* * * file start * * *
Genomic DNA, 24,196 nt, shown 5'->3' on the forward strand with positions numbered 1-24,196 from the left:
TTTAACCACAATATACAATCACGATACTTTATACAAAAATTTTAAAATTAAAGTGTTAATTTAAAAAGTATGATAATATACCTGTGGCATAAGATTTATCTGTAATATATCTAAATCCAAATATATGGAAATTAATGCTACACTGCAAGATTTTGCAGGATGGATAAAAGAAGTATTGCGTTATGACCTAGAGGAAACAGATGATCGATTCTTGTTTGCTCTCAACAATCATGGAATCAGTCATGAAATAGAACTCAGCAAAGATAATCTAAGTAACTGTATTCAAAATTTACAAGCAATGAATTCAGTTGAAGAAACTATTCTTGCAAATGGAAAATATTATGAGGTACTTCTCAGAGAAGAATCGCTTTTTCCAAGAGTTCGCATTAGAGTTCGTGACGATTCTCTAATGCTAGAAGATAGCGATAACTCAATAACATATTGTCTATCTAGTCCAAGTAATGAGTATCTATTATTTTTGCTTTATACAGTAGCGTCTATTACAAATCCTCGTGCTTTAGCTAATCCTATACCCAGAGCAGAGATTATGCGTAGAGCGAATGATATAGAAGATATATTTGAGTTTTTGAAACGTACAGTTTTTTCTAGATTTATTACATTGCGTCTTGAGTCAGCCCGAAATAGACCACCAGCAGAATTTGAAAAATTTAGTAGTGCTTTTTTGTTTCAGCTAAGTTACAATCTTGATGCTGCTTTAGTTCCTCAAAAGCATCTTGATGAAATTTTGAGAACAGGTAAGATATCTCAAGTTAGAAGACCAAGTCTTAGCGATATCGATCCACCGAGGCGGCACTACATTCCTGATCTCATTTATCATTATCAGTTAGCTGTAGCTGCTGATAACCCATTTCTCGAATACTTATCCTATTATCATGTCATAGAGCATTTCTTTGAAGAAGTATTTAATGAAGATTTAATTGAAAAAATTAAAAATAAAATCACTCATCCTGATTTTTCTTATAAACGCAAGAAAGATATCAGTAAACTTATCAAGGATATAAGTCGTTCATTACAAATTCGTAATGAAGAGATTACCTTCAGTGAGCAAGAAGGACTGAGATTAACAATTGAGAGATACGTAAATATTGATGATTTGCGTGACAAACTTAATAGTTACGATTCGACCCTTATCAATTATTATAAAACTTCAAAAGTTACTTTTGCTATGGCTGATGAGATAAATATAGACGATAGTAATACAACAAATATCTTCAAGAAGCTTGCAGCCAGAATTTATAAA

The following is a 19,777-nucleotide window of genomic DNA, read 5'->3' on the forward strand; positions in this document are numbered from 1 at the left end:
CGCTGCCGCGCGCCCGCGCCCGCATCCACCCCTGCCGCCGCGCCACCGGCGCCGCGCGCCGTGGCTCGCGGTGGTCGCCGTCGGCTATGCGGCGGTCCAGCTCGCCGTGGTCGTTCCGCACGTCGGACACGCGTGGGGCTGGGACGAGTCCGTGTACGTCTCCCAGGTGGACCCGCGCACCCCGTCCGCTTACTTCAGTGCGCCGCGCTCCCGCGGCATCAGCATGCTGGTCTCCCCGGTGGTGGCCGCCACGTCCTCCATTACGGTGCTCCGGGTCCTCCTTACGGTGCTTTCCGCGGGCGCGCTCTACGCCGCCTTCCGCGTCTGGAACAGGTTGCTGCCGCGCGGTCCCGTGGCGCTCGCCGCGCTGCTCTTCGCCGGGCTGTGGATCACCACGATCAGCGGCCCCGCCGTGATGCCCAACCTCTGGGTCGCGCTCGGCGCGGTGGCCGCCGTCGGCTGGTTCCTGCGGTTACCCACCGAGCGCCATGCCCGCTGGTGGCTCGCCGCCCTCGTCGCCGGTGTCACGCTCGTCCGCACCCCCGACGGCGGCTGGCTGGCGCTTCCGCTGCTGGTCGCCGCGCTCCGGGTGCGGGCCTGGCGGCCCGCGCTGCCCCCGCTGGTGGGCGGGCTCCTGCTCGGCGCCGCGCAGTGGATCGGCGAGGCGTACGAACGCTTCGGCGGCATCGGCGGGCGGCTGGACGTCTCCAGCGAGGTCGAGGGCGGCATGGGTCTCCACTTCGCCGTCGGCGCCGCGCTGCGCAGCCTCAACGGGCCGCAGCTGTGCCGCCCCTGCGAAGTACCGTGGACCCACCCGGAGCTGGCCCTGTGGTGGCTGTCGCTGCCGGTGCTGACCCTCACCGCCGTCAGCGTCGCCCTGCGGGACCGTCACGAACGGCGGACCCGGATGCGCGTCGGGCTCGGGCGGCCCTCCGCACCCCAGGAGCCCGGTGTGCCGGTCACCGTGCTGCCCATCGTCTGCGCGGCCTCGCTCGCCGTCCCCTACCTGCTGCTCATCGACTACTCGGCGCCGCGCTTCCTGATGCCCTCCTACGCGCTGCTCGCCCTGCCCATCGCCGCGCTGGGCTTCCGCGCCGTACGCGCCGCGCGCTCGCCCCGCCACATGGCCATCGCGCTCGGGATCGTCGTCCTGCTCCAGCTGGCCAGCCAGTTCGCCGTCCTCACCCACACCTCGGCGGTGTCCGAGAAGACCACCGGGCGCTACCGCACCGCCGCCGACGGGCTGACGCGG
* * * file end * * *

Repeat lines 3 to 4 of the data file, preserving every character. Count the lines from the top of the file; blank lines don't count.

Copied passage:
The following is a 19,777-nucleotide window of genomic DNA, read 5'->3' on the forward strand; positions in this document are numbered from 1 at the left end:
CGCTGCCGCGCGCCCGCGCCCGCATCCACCCCTGCCGCCGCGCCACCGGCGCCGCGCGCCGTGGCTCGCGGTGGTCGCCGTCGGCTATGCGGCGGTCCAGCTCGCCGTGGTCGTTCCGCACGTCGGACACGCGTGGGGCTGGGACGAGTCCGTGTACGTCTCCCAGGTGGACCCGCGCACCCCGTCCGCTTACTTCAGTGCGCCGCGCTCCCGCGGCATCAGCATGCTGGTCTCCCCGGTGGTGGCCGCCACGTCCTCCATTACGGTGCTCCGGGTCCTCCTTACGGTGCTTTCCGCGGGCGCGCTCTACGCCGCCTTCCGCGTCTGGAACAGGTTGCTGCCGCGCGGTCCCGTGGCGCTCGCCGCGCTGCTCTTCGCCGGGCTGTGGATCACCACGATCAGCGGCCCCGCCGTGATGCCCAACCTCTGGGTCGCGCTCGGCGCGGTGGCCGCCGTCGGCTGGTTCCTGCGGTTACCCACCGAGCGCCATGCCCGCTGGTGGCTCGCCGCCCTCGTCGCCGGTGTCACGCTCGTCCGCACCCCCGACGGCGGCTGGCTGGCGCTTCCGCTGCTGGTCGCCGCGCTCCGGGTGCGGGCCTGGCGGCCCGCGCTGCCCCCGCTGGTGGGCGGGCTCCTGCTCGGCGCCGCGCAGTGGATCGGCGAGGCGTACGAACGCTTCGGCGGCATCGGCGGGCGGCTGGACGTCTCCAGCGAGGTCGAGGGCGGCATGGGTCTCCACTTCGCCGTCGGCGCCGCGCTGCGCAGCCTCAACGGGCCGCAGCTGTGCCGCCCCTGCGAAGTACCGTGGACCCACCCGGAGCTGGCCCTGTGGTGGCTGTCGCTGCCGGTGCTGACCCTCACCGCCGTCAGCGTCGCCCTGCGGGACCGTCACGAACGGCGGACCCGGATGCGCGTCGGGCTCGGGCGGCCCTCCGCACCCCAGGAGCCCGGTGTGCCGGTCACCGTGCTGCCCATCGTCTGCGCGGCCTCGCTCGCCGTCCCCTACCTGCTGCTCATCGACTACTCGGCGCCGCGCTTCCTGATGCCCTCCTACGCGCTGCTCGCCCTGCCCATCGCCGCGCTGGGCTTCCGCGCCGTACGCGCCGCGCGCTCGCCCCGCCACATGGCCATCGCGCTCGGGATCGTCGTCCTGCTCCAGCTGGCCAGCCAGTTCGCCGTCCTCACCCACACCTCGGCGGTGTCCGAGAAGACCACCGGGCGCTACCGCACCGCCGCCGACGGGCTGACGCGG